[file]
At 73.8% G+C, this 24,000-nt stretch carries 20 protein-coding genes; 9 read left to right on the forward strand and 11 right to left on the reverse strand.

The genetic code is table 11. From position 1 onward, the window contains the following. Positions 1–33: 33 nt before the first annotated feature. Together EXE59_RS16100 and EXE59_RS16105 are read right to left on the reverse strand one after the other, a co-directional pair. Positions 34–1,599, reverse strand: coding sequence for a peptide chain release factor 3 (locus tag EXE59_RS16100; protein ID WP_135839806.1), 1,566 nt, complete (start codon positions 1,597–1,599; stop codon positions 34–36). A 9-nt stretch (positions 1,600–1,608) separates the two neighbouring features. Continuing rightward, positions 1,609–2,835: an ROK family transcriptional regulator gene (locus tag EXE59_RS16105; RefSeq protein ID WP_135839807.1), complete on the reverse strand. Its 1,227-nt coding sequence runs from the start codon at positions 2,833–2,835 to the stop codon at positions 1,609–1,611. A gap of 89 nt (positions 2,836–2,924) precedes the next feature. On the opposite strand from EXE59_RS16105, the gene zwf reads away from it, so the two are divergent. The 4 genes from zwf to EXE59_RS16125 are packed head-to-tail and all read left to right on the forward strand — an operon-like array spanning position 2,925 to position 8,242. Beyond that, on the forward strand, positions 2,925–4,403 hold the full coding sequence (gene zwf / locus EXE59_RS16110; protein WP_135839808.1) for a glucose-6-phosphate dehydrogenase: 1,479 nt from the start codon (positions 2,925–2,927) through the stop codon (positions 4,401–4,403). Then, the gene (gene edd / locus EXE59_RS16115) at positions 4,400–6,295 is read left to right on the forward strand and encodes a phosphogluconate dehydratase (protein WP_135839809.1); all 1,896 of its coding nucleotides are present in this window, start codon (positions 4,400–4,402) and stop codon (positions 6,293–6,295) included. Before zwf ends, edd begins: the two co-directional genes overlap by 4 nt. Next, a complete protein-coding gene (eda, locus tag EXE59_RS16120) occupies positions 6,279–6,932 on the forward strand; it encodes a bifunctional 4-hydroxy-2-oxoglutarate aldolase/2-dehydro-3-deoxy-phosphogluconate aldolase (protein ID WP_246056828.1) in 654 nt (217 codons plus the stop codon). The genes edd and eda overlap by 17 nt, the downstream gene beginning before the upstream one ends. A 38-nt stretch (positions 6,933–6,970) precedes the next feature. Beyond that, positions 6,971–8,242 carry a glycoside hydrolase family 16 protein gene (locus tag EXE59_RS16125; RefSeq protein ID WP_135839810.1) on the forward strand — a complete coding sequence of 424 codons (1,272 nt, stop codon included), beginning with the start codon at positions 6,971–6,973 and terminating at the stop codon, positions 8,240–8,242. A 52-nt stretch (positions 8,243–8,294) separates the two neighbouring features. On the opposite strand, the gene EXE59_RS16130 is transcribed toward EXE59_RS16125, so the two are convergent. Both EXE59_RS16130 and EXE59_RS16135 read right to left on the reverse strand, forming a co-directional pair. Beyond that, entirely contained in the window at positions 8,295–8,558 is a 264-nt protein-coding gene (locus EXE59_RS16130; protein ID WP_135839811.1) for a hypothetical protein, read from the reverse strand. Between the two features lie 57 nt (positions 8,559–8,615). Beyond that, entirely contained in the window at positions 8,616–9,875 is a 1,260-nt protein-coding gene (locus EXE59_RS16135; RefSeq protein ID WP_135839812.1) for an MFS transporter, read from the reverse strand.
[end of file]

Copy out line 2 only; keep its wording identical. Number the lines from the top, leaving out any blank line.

The genetic code is table 11. From position 1 onward, the window contains the following. Positions 1–33: 33 nt before the first annotated feature. Together EXE59_RS16100 and EXE59_RS16105 are read right to left on the reverse strand one after the other, a co-directional pair. Positions 34–1,599, reverse strand: coding sequence for a peptide chain release factor 3 (locus tag EXE59_RS16100; protein ID WP_135839806.1), 1,566 nt, complete (start codon positions 1,597–1,599; stop codon positions 34–36). A 9-nt stretch (positions 1,600–1,608) separates the two neighbouring features. Continuing rightward, positions 1,609–2,835: an ROK family transcriptional regulator gene (locus tag EXE59_RS16105; RefSeq protein ID WP_135839807.1), complete on the reverse strand. Its 1,227-nt coding sequence runs from the start codon at positions 2,833–2,835 to the stop codon at positions 1,609–1,611. A gap of 89 nt (positions 2,836–2,924) precedes the next feature. On the opposite strand from EXE59_RS16105, the gene zwf reads away from it, so the two are divergent. The 4 genes from zwf to EXE59_RS16125 are packed head-to-tail and all read left to right on the forward strand — an operon-like array spanning position 2,925 to position 8,242. Beyond that, on the forward strand, positions 2,925–4,403 hold the full coding sequence (gene zwf / locus EXE59_RS16110; protein WP_135839808.1) for a glucose-6-phosphate dehydrogenase: 1,479 nt from the start codon (positions 2,925–2,927) through the stop codon (positions 4,401–4,403). Then, the gene (gene edd / locus EXE59_RS16115) at positions 4,400–6,295 is read left to right on the forward strand and encodes a phosphogluconate dehydratase (protein WP_135839809.1); all 1,896 of its coding nucleotides are present in this window, start codon (positions 4,400–4,402) and stop codon (positions 6,293–6,295) included. Before zwf ends, edd begins: the two co-directional genes overlap by 4 nt. Next, a complete protein-coding gene (eda, locus tag EXE59_RS16120) occupies positions 6,279–6,932 on the forward strand; it encodes a bifunctional 4-hydroxy-2-oxoglutarate aldolase/2-dehydro-3-deoxy-phosphogluconate aldolase (protein ID WP_246056828.1) in 654 nt (217 codons plus the stop codon). The genes edd and eda overlap by 17 nt, the downstream gene beginning before the upstream one ends. A 38-nt stretch (positions 6,933–6,970) precedes the next feature. Beyond that, positions 6,971–8,242 carry a glycoside hydrolase family 16 protein gene (locus tag EXE59_RS16125; RefSeq protein ID WP_135839810.1) on the forward strand — a complete coding sequence of 424 codons (1,272 nt, stop codon included), beginning with the start codon at positions 6,971–6,973 and terminating at the stop codon, positions 8,240–8,242. A 52-nt stretch (positions 8,243–8,294) separates the two neighbouring features. On the opposite strand, the gene EXE59_RS16130 is transcribed toward EXE59_RS16125, so the two are convergent. Both EXE59_RS16130 and EXE59_RS16135 read right to left on the reverse strand, forming a co-directional pair. Beyond that, entirely contained in the window at positions 8,295–8,558 is a 264-nt protein-coding gene (locus EXE59_RS16130; protein ID WP_135839811.1) for a hypothetical protein, read from the reverse strand. Between the two features lie 57 nt (positions 8,559–8,615). Beyond that, entirely contained in the window at positions 8,616–9,875 is a 1,260-nt protein-coding gene (locus EXE59_RS16135; RefSeq protein ID WP_135839812.1) for an MFS transporter, read from the reverse strand.